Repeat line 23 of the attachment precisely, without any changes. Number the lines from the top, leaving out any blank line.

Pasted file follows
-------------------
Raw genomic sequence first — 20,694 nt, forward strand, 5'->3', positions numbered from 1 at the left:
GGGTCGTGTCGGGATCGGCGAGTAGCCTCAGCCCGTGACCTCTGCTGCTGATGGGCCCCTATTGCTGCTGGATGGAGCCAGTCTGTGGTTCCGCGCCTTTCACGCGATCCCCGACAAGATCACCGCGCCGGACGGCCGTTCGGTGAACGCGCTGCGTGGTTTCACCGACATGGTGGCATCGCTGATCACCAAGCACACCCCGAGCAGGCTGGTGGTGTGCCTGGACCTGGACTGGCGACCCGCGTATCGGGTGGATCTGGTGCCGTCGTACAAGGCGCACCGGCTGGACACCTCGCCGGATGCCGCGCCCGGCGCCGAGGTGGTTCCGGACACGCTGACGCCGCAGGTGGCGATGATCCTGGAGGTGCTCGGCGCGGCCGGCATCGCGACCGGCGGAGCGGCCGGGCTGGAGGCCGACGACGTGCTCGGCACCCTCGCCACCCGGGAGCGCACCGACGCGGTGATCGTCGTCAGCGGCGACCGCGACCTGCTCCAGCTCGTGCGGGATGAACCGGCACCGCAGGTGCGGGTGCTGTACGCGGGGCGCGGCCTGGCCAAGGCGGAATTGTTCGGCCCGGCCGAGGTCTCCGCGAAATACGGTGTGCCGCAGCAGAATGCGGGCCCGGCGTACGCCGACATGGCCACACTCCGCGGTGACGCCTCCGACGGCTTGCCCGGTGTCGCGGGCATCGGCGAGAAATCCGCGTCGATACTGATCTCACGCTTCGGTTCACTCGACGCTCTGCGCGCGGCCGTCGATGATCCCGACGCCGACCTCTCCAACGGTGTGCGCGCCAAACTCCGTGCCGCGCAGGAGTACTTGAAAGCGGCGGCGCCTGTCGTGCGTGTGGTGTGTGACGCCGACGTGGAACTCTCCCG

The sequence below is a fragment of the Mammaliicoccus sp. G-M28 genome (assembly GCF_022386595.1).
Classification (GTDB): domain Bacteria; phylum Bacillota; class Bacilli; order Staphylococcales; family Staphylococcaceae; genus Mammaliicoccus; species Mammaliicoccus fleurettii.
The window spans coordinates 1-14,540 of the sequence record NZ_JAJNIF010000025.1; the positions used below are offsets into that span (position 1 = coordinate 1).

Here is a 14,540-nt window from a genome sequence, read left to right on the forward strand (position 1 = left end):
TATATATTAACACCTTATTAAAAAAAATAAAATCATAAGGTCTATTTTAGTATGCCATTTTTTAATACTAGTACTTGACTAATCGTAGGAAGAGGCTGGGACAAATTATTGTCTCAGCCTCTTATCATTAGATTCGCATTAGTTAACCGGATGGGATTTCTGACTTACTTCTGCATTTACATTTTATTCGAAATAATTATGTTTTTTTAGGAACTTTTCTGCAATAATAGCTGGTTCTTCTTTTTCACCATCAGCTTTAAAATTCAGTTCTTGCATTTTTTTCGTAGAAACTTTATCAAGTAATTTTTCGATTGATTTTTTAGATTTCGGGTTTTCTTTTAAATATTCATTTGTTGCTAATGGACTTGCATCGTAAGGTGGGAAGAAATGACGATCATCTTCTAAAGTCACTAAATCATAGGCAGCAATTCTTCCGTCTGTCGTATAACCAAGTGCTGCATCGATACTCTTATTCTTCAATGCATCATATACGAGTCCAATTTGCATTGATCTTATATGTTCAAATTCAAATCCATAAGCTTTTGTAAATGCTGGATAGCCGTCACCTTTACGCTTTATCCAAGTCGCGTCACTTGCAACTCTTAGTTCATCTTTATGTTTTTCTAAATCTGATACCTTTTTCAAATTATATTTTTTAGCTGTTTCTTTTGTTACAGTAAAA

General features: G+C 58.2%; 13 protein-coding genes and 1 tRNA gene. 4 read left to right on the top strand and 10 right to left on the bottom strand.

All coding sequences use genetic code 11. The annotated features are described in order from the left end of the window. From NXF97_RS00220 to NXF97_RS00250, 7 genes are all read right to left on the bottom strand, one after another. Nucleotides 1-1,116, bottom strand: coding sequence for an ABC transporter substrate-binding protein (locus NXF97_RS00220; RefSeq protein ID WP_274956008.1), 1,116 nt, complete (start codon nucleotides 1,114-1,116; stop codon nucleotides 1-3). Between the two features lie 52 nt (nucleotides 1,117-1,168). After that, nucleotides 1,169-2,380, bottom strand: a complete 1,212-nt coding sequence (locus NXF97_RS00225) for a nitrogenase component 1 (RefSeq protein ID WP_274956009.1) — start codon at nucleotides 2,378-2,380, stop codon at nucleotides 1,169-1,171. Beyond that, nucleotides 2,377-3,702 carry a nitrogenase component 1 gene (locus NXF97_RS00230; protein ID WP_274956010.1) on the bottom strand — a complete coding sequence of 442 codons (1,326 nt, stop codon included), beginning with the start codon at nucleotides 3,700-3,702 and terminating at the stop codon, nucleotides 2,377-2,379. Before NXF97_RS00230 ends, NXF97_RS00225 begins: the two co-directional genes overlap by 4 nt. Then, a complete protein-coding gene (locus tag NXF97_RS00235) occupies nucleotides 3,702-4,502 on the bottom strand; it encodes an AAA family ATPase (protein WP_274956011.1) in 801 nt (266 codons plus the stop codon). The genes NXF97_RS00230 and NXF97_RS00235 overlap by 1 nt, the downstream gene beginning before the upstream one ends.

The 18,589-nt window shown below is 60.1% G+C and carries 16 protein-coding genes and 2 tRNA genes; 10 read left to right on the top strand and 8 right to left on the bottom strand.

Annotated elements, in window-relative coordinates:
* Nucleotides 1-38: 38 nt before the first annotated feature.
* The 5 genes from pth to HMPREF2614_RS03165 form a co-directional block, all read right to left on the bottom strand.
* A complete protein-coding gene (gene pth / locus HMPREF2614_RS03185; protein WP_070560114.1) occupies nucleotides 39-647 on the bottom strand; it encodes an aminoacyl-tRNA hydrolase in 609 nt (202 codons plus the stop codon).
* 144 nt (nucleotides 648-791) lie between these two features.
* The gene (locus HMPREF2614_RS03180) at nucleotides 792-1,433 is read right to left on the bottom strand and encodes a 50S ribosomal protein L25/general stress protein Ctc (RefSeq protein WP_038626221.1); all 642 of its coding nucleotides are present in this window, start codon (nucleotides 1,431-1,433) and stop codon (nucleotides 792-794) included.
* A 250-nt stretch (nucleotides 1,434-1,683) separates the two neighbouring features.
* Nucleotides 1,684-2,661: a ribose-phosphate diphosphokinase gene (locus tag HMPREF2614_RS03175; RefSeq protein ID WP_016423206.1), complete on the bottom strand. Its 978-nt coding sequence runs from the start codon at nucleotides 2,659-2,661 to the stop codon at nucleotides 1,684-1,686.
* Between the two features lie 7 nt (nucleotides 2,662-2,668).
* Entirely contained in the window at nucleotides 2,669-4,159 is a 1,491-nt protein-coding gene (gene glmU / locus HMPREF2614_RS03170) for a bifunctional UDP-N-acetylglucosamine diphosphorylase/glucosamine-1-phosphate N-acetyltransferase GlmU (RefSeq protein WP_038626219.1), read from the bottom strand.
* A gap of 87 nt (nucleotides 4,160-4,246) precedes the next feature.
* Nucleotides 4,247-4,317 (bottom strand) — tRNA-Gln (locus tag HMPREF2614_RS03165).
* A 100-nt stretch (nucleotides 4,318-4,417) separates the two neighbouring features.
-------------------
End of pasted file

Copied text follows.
* A 100-nt stretch (nucleotides 4,318-4,417) separates the two neighbouring features.